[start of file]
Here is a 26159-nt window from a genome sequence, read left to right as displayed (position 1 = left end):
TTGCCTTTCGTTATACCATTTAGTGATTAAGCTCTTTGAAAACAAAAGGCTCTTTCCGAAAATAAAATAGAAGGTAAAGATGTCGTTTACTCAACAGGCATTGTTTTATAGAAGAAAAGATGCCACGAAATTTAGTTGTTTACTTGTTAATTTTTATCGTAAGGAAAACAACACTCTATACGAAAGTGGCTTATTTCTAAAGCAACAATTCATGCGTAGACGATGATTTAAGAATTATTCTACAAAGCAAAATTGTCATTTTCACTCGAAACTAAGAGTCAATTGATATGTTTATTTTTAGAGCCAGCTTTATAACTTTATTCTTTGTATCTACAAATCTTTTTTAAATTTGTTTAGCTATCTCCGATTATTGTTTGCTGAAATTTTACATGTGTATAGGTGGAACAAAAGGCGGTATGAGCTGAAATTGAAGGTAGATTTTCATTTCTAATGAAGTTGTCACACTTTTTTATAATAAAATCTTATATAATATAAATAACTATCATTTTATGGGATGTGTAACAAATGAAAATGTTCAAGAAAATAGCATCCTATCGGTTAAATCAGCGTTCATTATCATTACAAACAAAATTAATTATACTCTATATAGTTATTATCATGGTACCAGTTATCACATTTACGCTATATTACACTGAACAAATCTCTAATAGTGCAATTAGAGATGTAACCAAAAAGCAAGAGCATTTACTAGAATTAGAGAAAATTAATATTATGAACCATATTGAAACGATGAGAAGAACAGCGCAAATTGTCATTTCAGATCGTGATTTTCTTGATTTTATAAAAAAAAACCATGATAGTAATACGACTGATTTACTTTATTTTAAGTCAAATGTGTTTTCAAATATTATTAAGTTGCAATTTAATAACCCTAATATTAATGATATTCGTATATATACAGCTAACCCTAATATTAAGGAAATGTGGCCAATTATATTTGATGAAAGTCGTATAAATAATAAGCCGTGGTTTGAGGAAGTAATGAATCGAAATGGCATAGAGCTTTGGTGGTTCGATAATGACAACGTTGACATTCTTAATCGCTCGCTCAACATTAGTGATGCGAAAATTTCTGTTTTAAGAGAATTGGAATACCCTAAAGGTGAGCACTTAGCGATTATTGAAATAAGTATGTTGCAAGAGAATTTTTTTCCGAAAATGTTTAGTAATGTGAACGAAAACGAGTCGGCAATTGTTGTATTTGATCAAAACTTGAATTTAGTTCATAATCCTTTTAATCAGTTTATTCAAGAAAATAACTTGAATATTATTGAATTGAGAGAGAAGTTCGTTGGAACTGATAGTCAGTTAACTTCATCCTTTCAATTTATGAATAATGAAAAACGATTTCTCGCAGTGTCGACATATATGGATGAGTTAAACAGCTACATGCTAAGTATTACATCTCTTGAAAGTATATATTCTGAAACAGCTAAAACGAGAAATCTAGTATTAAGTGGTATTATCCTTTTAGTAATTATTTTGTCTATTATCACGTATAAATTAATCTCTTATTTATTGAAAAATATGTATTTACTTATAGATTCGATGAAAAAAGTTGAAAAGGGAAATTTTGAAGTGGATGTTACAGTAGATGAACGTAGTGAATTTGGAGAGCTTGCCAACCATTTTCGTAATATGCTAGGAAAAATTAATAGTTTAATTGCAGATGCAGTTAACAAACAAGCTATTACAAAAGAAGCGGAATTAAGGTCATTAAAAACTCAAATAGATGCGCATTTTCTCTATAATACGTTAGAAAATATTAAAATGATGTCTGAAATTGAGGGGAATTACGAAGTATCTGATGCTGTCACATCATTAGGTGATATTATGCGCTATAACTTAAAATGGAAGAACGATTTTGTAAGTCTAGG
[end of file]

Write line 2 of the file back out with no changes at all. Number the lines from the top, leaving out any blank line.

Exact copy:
TTGCCTTTCGTTATACCATTTAGTGATTAAGCTCTTTGAAAACAAAAGGCTCTTTCCGAAAATAAAATAGAAGGTAAAGATGTCGTTTACTCAACAGGCATTGTTTTATAGAAGAAAAGATGCCACGAAATTTAGTTGTTTACTTGTTAATTTTTATCGTAAGGAAAACAACACTCTATACGAAAGTGGCTTATTTCTAAAGCAACAATTCATGCGTAGACGATGATTTAAGAATTATTCTACAAAGCAAAATTGTCATTTTCACTCGAAACTAAGAGTCAATTGATATGTTTATTTTTAGAGCCAGCTTTATAACTTTATTCTTTGTATCTACAAATCTTTTTTAAATTTGTTTAGCTATCTCCGATTATTGTTTGCTGAAATTTTACATGTGTATAGGTGGAACAAAAGGCGGTATGAGCTGAAATTGAAGGTAGATTTTCATTTCTAATGAAGTTGTCACACTTTTTTATAATAAAATCTTATATAATATAAATAACTATCATTTTATGGGATGTGTAACAAATGAAAATGTTCAAGAAAATAGCATCCTATCGGTTAAATCAGCGTTCATTATCATTACAAACAAAATTAATTATACTCTATATAGTTATTATCATGGTACCAGTTATCACATTTACGCTATATTACACTGAACAAATCTCTAATAGTGCAATTAGAGATGTAACCAAAAAGCAAGAGCATTTACTAGAATTAGAGAAAATTAATATTATGAACCATATTGAAACGATGAGAAGAACAGCGCAAATTGTCATTTCAGATCGTGATTTTCTTGATTTTATAAAAAAAAACCATGATAGTAATACGACTGATTTACTTTATTTTAAGTCAAATGTGTTTTCAAATATTATTAAGTTGCAATTTAATAACCCTAATATTAATGATATTCGTATATATACAGCTAACCCTAATATTAAGGAAATGTGGCCAATTATATTTGATGAAAGTCGTATAAATAATAAGCCGTGGTTTGAGGAAGTAATGAATCGAAATGGCATAGAGCTTTGGTGGTTCGATAATGACAACGTTGACATTCTTAATCGCTCGCTCAACATTAGTGATGCGAAAATTTCTGTTTTAAGAGAATTGGAATACCCTAAAGGTGAGCACTTAGCGATTATTGAAATAAGTATGTTGCAAGAGAATTTTTTTCCGAAAATGTTTAGTAATGTGAACGAAAACGAGTCGGCAATTGTTGTATTTGATCAAAACTTGAATTTAGTTCATAATCCTTTTAATCAGTTTATTCAAGAAAATAACTTGAATATTATTGAATTGAGAGAGAAGTTCGTTGGAACTGATAGTCAGTTAACTTCATCCTTTCAATTTATGAATAATGAAAAACGATTTCTCGCAGTGTCGACATATATGGATGAGTTAAACAGCTACATGCTAAGTATTACATCTCTTGAAAGTATATATTCTGAAACAGCTAAAACGAGAAATCTAGTATTAAGTGGTATTATCCTTTTAGTAATTATTTTGTCTATTATCACGTATAAATTAATCTCTTATTTATTGAAAAATATGTATTTACTTATAGATTCGATGAAAAAAGTTGAAAAGGGAAATTTTGAAGTGGATGTTACAGTAGATGAACGTAGTGAATTTGGAGAGCTTGCCAACCATTTTCGTAATATGCTAGGAAAAATTAATAGTTTAATTGCAGATGCAGTTAACAAACAAGCTATTACAAAAGAAGCGGAATTAAGGTCATTAAAAACTCAAATAGATGCGCATTTTCTCTATAATACGTTAGAAAATATTAAAATGATGTCTGAAATTGAGGGGAATTACGAAGTATCTGATGCTGTCACATCATTAGGTGATATTATGCGCTATAACTTAAAATGGAAGAACGATTTTGTAAGTCTAGG